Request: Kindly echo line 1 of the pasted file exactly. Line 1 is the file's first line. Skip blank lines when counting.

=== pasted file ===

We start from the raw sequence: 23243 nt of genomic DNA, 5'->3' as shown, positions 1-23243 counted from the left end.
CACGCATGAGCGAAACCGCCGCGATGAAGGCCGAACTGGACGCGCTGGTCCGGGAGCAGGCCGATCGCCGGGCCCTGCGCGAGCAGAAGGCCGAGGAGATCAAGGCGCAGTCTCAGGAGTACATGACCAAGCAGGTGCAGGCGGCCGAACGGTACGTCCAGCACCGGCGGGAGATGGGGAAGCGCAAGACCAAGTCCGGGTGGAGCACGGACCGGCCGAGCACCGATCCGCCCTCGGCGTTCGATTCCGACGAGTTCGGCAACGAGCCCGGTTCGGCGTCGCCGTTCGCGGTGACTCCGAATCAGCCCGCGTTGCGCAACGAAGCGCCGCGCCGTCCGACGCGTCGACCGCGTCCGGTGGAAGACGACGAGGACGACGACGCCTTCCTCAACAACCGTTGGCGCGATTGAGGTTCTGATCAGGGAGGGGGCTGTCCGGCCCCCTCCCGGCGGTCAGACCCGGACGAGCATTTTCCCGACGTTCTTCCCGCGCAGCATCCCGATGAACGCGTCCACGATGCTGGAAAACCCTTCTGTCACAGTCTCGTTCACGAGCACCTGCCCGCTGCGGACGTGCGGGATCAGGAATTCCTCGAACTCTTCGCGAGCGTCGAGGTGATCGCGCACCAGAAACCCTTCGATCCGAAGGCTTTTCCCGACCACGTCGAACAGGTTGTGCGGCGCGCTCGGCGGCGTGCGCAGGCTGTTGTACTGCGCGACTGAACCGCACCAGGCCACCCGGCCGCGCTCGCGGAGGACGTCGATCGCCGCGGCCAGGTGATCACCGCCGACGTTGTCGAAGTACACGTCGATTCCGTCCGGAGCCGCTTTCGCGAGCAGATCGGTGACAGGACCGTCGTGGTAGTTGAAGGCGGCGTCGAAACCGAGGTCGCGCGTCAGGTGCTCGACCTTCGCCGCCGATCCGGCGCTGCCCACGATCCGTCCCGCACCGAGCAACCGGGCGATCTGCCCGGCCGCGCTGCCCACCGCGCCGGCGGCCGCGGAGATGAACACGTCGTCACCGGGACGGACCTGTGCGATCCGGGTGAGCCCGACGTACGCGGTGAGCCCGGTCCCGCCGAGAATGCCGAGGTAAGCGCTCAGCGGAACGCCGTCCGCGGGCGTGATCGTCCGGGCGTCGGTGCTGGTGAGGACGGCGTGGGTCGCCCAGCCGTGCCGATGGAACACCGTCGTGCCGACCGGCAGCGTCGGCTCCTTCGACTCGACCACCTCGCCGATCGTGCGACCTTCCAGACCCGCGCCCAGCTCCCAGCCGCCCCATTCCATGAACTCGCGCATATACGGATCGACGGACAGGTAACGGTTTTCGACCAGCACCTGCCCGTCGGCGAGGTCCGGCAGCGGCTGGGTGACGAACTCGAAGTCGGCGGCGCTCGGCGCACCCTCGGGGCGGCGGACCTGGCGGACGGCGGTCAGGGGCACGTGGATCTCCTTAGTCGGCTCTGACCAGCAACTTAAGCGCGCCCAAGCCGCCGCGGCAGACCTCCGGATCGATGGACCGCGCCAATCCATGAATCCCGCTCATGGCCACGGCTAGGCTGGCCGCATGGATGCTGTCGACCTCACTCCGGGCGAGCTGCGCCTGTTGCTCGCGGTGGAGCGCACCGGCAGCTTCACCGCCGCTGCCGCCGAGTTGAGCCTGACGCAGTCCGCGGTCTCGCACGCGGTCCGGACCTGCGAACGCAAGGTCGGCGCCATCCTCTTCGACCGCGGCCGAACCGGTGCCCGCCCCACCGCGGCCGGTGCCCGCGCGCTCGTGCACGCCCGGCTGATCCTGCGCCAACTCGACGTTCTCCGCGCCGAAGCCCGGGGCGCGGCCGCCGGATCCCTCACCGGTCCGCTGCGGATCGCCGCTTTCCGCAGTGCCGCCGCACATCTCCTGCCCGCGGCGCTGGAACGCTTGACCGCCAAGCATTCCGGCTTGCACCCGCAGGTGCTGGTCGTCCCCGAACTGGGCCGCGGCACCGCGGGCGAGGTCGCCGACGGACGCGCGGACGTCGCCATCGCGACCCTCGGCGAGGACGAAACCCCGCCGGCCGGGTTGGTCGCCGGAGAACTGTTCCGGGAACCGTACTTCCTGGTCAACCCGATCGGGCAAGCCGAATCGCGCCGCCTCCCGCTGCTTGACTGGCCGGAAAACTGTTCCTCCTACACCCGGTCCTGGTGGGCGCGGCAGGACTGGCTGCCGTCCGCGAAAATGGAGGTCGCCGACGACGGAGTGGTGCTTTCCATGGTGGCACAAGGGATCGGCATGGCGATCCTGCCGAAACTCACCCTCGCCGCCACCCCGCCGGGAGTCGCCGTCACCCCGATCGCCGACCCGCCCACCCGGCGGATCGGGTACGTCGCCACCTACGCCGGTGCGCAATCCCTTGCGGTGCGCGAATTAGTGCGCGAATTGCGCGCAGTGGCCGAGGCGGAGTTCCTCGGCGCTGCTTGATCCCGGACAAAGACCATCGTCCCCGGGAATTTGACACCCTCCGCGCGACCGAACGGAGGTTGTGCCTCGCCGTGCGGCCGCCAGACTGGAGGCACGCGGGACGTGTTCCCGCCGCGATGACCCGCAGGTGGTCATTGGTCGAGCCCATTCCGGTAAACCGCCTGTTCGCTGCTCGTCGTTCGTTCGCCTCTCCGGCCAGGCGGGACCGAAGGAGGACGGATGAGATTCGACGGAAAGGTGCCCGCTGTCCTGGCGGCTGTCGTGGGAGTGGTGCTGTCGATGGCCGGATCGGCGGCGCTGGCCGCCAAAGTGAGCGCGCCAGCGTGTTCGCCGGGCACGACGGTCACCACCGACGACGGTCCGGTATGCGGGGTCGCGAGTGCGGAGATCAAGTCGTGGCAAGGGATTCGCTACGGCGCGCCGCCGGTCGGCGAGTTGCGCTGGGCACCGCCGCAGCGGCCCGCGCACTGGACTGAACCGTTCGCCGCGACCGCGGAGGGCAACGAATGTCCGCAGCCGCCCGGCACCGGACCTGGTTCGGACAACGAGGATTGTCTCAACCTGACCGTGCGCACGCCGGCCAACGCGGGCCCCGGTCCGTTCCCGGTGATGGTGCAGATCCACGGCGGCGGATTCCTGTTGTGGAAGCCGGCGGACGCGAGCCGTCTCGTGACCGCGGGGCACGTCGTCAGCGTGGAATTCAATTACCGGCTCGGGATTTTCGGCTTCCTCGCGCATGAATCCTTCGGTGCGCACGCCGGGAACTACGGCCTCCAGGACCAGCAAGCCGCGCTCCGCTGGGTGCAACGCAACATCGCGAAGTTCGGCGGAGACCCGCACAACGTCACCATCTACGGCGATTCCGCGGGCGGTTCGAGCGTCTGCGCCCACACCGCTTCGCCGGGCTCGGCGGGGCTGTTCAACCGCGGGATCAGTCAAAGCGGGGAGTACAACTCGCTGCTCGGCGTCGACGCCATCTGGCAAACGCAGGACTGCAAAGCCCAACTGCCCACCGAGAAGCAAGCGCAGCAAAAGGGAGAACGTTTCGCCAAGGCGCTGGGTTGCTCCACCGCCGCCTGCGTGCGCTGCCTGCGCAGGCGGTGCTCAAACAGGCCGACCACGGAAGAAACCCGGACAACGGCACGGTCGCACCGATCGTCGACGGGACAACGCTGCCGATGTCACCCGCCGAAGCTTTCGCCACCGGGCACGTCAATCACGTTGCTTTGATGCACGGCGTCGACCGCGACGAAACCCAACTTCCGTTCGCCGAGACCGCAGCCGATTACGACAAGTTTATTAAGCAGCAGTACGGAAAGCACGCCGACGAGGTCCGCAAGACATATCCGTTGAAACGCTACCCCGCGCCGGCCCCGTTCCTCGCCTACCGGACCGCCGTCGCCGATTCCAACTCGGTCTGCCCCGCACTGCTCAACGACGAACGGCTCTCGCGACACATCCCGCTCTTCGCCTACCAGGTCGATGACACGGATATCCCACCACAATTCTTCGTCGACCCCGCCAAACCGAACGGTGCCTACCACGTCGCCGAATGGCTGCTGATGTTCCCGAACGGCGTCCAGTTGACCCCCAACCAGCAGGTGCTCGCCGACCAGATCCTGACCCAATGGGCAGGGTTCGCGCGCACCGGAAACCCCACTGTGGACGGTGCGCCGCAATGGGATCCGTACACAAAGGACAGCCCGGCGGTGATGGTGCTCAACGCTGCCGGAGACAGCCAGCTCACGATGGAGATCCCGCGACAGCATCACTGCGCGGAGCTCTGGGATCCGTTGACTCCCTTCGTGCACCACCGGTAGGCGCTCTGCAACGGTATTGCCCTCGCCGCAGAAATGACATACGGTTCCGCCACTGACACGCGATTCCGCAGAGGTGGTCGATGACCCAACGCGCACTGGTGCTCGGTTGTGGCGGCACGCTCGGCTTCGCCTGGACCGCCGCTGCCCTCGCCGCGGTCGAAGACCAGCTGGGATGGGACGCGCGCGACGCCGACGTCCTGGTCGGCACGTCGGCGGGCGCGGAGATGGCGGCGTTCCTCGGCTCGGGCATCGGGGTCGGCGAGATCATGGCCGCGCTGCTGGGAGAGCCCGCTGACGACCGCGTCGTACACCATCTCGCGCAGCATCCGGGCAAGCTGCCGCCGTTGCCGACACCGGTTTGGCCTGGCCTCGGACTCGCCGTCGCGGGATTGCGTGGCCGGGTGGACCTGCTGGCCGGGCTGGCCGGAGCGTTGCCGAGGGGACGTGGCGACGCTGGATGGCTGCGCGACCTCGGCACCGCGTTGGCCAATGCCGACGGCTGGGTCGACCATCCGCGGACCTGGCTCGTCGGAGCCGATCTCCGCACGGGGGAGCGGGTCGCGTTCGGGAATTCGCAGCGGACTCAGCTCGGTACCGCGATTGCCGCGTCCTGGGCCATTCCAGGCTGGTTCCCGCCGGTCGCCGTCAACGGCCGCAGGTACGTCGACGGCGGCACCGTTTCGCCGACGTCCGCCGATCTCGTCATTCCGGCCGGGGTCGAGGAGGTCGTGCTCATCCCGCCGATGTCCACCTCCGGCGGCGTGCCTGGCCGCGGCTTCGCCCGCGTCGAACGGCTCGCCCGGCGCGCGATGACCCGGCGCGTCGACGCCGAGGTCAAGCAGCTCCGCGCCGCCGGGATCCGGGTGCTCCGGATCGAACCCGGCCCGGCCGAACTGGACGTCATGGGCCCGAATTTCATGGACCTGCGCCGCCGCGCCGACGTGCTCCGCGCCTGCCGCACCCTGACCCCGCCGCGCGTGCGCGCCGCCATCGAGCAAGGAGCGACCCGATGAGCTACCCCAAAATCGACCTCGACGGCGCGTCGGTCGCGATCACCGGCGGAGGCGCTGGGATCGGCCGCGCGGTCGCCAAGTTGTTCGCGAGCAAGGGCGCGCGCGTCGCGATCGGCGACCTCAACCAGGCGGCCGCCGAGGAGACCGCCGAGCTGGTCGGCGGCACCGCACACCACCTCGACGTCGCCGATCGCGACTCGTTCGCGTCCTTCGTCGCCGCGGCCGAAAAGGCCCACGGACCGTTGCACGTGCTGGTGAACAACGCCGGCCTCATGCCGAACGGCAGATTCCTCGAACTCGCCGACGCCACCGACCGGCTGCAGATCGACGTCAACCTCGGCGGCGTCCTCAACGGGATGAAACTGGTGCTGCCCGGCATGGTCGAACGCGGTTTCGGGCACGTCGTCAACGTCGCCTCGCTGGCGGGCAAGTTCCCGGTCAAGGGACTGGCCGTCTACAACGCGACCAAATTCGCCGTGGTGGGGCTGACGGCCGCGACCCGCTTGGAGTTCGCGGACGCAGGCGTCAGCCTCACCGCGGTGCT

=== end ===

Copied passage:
We start from the raw sequence: 23243 nt of genomic DNA, 5'->3' as shown, positions 1-23243 counted from the left end.